Party B contends that the breach provisions in the contract are invalid provisions on the following grounds: First, the liquidated damages clause is a pre-drafted standard clause used repeatedly by party A, as it is also used in contracts signed by party A with other streamers. Party A did not negotiate with party B, nor did it take reasonable measures to remind party B prior to the formation of the contract. Party A, using its dominant position in the contract, added clauses that are clearly unfavourable to party B.

Second, the amount of liquidated damages agreed is significantly excessive. The principle for liquidated damages should follow the rule of “compensatory damages taking precedence over punitive damages” in China. The income obtained by party B from live streaming during the term of contract amounted to only slightly above RMB100,000, far below the liquidated damages stipulated in the contract.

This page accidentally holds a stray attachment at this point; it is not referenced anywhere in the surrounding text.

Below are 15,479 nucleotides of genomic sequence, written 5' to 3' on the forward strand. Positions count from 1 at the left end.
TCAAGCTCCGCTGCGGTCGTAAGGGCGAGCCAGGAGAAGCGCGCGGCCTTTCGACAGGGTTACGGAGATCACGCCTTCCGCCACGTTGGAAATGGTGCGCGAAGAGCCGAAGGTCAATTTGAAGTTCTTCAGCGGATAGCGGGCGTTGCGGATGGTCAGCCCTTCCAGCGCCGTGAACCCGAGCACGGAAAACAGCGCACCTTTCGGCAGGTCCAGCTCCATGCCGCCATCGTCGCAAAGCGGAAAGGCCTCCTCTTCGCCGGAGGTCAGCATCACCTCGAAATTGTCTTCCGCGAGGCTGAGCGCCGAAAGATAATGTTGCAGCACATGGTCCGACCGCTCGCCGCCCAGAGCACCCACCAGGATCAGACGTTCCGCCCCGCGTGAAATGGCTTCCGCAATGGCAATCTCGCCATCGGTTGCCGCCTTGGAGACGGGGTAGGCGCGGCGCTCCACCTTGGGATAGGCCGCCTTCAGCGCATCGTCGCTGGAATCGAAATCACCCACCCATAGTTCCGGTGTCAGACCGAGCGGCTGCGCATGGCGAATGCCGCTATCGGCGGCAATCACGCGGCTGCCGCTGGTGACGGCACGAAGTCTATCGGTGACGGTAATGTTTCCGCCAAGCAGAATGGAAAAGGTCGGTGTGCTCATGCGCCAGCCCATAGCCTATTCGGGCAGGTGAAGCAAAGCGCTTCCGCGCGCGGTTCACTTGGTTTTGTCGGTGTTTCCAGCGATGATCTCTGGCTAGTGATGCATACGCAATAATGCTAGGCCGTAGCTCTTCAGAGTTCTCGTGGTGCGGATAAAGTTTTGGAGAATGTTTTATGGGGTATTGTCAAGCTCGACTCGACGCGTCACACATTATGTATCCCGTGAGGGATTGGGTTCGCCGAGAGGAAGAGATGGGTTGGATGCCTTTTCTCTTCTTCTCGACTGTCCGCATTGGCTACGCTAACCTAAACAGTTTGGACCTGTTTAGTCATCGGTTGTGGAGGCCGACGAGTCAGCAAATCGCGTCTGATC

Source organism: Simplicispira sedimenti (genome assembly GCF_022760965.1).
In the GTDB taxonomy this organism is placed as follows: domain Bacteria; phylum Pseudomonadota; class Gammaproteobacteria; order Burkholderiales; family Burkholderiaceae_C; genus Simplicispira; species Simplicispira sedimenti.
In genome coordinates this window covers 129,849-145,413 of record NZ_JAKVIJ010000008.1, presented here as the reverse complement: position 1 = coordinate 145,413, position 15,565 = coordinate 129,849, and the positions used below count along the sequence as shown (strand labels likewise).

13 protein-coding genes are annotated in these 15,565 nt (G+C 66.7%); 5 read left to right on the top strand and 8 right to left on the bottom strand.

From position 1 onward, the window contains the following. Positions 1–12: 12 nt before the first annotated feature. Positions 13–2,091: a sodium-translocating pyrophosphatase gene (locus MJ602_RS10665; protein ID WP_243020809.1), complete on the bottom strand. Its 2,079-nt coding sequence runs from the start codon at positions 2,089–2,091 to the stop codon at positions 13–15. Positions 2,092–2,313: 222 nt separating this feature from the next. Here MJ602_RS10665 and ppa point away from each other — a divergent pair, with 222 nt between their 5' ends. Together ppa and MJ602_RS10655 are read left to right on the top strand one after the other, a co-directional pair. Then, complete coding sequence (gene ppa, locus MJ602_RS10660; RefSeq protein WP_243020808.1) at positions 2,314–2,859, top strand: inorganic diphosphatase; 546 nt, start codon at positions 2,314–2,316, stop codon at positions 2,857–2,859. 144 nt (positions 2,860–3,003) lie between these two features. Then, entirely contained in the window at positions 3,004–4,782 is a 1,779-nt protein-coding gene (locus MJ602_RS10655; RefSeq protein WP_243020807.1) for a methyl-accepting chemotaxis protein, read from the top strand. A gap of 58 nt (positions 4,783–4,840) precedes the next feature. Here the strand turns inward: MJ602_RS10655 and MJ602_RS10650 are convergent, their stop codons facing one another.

Party A argues that the breach clause does not violate the mandatory provisions of laws and administrative regulations, thus there is no statutory invalidity, and the liquidated damages claimed by party A have a contractual and legal basis.

It asserts the following points: First, party B is a dedicated professional engaged in live-streaming activities, and the exclusive streaming contract voluntarily signed represents the disposal agreement of party B’s rights as a commercial entity, reflecting party B’s true intention. As a commercial subject, party B is capable of foreseeing the consequence of breach of contract when entering into the contract and shall abide by the principle of good faith.

The expression of intent at the time of contract formation should be the primary basis for establishing the rights and obligations of both parties. Party B’s argument that the breach liability is too excessive pertains to the magnitude of the breach liability, not the validity of the clause.

Second, party B’s breach has rendered party A’s investments futile, including promotional efforts conducted by party A through platform resources and financial investments made for the normal operation of the live-streaming platform.

Party B’s breach of contract has resulted in the loss of users for party A, which negatively impacted party A’s platform popularity, software usage rate and anticipated profits. Due to the nature of the live-streaming industry, the losses incurred to party A due to the streamer’s breach are often difficult to calculate. Therefore, the contract includes provisions for determining the liability for a breach and the amount of the penalty.